If you’ve got little or no work at the moment, how are you spending your time?

You can stop the blushing and stammering right now, because the all-day pyjama party ends here. There are useful things you can be doing, even if your diary is all but empty.

LearnFreelancer Slow Work Week

When work is slow, you have an opportunity to broaden, hone and update your knowledge and skills with some training.

Whether it’s a 1-day course, a boot camp or an online qualification that you can work on when you have spare time, further learning is a great way to stay on top of your game.

Focus on those areas where you feel you are weakest or in danger of falling behind the times, and also on learning skills that complement those you already have.

What skills could you offer that your clients currently look elsewhere for?

Organise

A successful freelancer needs to be able to organise their workload and find the information they need quickly. Your desk, storage, financial records and email inbox are all likely to benefit from a de-clutter and reorganise.

Do you have all the receipts and invoices your accountant will need when tax-return time rolls around? Whose is that phone number on that sticky note?

Take the opportunity to think about how you work and what you need easy access to, and ensure your current systems and storage are up to the job. That way, when the work does come flooding back in, you’ll be able to handle it with ninja-like, stress-free efficiency!

Reconnect

If you’ve been busy and hidden away in a frenetic freelance bubble, your connections to the world, the people around you and your own supply of energy and inspiration may have started to weaken.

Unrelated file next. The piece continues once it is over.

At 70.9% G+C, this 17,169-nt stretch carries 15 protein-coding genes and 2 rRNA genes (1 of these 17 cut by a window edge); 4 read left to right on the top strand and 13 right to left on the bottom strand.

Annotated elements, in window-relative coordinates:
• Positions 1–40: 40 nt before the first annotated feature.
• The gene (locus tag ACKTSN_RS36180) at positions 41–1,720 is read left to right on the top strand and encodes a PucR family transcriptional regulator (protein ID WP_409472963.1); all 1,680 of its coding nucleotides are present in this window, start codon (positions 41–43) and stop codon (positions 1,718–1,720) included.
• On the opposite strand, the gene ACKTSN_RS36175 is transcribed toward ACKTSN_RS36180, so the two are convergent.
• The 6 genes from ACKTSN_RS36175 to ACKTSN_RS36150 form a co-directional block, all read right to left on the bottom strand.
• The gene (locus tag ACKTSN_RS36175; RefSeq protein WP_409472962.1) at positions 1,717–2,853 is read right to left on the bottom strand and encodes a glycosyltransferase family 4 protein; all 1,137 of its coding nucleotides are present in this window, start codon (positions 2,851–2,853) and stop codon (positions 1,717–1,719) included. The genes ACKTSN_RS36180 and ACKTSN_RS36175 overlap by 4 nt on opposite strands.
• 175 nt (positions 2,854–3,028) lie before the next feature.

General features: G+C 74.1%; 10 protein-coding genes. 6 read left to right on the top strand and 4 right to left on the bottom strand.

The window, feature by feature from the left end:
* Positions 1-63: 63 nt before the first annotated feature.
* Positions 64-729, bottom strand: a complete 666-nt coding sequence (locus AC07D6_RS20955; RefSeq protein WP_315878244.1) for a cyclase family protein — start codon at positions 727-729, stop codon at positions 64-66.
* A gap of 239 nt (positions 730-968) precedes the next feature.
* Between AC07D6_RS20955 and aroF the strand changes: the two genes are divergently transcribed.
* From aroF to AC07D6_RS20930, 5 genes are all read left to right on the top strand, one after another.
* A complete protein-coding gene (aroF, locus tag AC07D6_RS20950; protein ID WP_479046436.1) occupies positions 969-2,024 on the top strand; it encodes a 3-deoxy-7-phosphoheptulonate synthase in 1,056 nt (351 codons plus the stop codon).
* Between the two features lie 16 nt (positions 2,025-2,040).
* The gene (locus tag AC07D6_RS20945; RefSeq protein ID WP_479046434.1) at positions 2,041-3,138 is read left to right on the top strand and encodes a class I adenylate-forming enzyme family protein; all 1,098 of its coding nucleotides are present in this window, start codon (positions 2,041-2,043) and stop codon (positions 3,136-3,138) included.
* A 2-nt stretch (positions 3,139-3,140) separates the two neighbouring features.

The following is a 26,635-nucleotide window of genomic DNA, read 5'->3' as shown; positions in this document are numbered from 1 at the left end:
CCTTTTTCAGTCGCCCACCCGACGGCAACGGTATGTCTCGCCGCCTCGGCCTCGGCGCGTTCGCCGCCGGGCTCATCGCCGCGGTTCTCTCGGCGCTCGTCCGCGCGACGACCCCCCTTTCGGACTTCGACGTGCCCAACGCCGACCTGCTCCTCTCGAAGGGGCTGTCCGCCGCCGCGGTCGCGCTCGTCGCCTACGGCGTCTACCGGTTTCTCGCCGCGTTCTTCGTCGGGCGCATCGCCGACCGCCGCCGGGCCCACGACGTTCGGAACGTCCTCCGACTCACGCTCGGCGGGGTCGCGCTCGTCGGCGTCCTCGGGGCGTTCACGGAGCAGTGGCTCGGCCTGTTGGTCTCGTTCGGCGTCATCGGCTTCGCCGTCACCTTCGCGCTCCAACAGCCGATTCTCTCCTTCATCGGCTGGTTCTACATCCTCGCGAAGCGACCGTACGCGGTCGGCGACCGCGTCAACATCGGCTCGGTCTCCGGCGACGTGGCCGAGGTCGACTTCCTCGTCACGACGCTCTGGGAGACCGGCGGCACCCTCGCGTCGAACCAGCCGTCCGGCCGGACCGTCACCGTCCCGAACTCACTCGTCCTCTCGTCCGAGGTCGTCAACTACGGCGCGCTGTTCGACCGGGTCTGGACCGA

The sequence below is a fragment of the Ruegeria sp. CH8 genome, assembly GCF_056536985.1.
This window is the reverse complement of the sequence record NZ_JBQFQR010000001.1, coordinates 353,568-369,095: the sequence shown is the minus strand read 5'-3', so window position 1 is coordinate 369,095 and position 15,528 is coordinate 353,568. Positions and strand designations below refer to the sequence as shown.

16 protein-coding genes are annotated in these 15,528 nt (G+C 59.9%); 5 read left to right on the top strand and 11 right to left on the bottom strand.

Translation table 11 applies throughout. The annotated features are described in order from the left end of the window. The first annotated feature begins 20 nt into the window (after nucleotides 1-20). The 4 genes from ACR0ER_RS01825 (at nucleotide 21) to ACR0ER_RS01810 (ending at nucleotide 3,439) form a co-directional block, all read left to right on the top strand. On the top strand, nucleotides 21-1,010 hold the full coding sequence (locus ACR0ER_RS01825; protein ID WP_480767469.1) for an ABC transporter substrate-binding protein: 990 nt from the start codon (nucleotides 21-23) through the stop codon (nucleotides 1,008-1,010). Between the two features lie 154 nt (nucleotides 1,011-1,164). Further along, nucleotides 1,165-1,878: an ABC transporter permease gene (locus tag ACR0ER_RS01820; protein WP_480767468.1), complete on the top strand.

Take some time to meet with friends, spend time with your family and rediscover your mojo. What inspires you? Where did your best ideas come from? Make time to revisit places or activities that fuel your purpose, spark ideas or reenergise you.

Evaluate

Was this slow week planned? Have there been too many slow weeks recently – or not enough? Down time gives you the chance to evaluate how you promote yourself, how you work and how you maintain your work/life balance, looking for areas that could be improved.

If this slow week looks like it may be the first of many, it’s time to consider how you find clients (or how they find you) and look at the work you’re taking on and the prices you’re charging.

As part of this process, make sure you cast a critical eye over your online presence. Have you updated your website recently? Have you gone quiet on social media platforms? Make sure your online presence reflects what you’re doing now, and that it showcases your skills.

Relax

Yes, I’m giving you permission to relax – and to enjoy being work-free. Do you feel guilty when you work late into the night to get a project completed? Probably not. So, there’s no reason to feel guilty for taking back the time you’re owed.

Don’t mooch about at home, feeling guilty that you have no work to do and letting that guilt stop you from enjoying yourself. Instead, accept that it’s time off and make the most of it. Read that book that’s been sitting on your shelf for months. Visit that friend. See that film or play. Have lunch out, or dinner – or both. Book a few days away.

Down time doesn’t have to be wasted time, so make the most of it. Whether you fill it with activity or use it to recharge your batteries, abandon the pyjamas and the guilt and give it your all!

 

How do you deal with slow weeks? Do you take time for yourself or focus on your business? Let us know your thoughts.